“Freedom of choice” reform threatens the continuity of laboratory monitoring
Finnish public procurement legislation prevents public laboratories from offering their services to private health and social service centres. Consequently, the monitoring of chronic diseases is at risk of being fragmented to different laboratories.
If Finnish parliament passes the freedom of choice legislation, a client may select their health and social service centre from among public and private service providers in the future.
Head of Laboratory Division, Medical Director Kari Pulkki from Tykslab fears that this will fragment the monitoring of chronic diseases.
Approximately half of Tykslab’s customers have a chronic disease or are receiving long-term treatment. The results of their laboratory tests form the backbone for high-quality monitoring and any decisions to change treatment are often based on them, Pulkki emphasises.
In the last few years, Finland has built a number of new, regional laboratories serving one or more hospital districts. These laboratories provide laboratory services both for primary and specialist healthcare in their region.
Customers can visit any of the regional laboratory’s sampling points, all results can be viewed in the same information system and they are comparable.
According to Kari Pulkki, these positive developments could be lost as a result of the impending regional government, health and social services reforms. Different laboratories use different methods with potentially varying results. In addition, the results will end up appearing on different information systems, which will make them more difficult to compare.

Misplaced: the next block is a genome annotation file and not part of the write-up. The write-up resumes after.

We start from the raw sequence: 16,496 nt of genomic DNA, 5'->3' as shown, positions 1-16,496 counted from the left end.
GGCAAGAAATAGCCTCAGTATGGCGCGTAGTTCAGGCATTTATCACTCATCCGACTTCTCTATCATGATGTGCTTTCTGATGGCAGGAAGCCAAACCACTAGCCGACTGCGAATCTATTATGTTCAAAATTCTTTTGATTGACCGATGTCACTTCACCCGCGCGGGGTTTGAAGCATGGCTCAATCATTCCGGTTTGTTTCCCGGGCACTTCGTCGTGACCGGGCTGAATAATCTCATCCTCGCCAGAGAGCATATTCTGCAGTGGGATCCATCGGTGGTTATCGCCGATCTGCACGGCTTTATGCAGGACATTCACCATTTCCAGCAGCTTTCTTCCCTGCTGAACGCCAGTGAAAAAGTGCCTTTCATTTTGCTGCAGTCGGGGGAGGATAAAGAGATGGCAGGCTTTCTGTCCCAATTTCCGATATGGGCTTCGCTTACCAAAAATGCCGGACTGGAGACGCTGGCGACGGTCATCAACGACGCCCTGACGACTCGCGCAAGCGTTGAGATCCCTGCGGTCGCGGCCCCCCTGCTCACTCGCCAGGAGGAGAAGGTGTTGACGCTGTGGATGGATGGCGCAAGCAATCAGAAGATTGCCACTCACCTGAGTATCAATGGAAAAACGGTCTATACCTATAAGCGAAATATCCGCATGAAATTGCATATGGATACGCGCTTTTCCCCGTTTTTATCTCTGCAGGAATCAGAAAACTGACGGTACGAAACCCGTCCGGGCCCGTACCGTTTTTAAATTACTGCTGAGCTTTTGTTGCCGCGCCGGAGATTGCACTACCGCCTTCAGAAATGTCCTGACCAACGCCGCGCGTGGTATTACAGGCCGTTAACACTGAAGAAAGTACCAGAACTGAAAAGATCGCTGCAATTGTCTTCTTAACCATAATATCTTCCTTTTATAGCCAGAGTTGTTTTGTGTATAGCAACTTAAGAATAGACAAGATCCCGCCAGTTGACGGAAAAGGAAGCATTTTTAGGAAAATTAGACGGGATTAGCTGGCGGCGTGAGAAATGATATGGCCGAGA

If a customer chooses different treatment providers on a whim, going from a public hospital to a private healthcare provider and back again, this may lead to deficiencies and errors in monitoring, Pulkki warns.
Public procurement legislation curbs sales to private organisations
As a result of current legislation, public healthcare laboratories cannot offer many of their services to private health and social welfare centres even if they want to.
According to public procurement legislation, a health and welfare services’ in-house entity can only sell services worth up to 10% of its turnover to outside organisations, so that the public contracting entity can buy its services without going to tender.
Starting from 2022, legislation will become even stricter: after this time, an in-house entity may only sell services worth 500,000 Euros or 5% of its turnover.
We wish that legislation could be changed so that we could participate in service provision for our own hospital district or specialist medical care area even when a customer chooses a private health and welfare centre, Kari Pulkki explains.
Pulkki further emphasises that continuity is particularly important when monitoring chronic diseases. Fully utilising public laboratory centres would also be cost-effective.
The role of laboratories has been overlooked in the conversation about health and welfare reform. Their importance is perhaps not fully understood on a national level, he reflects.
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